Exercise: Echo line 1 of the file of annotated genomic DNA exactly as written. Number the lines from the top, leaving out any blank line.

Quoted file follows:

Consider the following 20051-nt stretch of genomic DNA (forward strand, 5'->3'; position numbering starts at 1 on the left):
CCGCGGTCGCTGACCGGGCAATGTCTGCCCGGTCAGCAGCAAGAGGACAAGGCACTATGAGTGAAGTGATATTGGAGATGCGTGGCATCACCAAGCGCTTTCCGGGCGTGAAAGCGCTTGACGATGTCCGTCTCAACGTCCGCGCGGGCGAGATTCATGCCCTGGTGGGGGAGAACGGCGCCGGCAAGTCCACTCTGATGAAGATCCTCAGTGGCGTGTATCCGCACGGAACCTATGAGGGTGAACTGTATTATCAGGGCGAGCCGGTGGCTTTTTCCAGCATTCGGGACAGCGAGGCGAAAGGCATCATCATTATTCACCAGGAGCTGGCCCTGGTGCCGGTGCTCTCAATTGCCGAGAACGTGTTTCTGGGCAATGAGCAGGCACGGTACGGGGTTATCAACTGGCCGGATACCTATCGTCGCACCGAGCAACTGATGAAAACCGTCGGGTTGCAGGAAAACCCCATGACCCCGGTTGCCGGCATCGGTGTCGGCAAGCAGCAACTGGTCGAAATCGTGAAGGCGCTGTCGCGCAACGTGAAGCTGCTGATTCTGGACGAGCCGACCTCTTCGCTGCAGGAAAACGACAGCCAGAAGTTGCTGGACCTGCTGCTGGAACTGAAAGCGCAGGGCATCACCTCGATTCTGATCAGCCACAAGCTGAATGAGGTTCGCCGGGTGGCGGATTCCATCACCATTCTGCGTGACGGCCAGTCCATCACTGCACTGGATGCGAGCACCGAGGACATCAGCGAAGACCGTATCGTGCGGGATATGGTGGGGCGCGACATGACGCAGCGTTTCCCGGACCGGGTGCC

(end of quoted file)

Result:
Consider the following 20051-nt stretch of genomic DNA (forward strand, 5'->3'; position numbering starts at 1 on the left):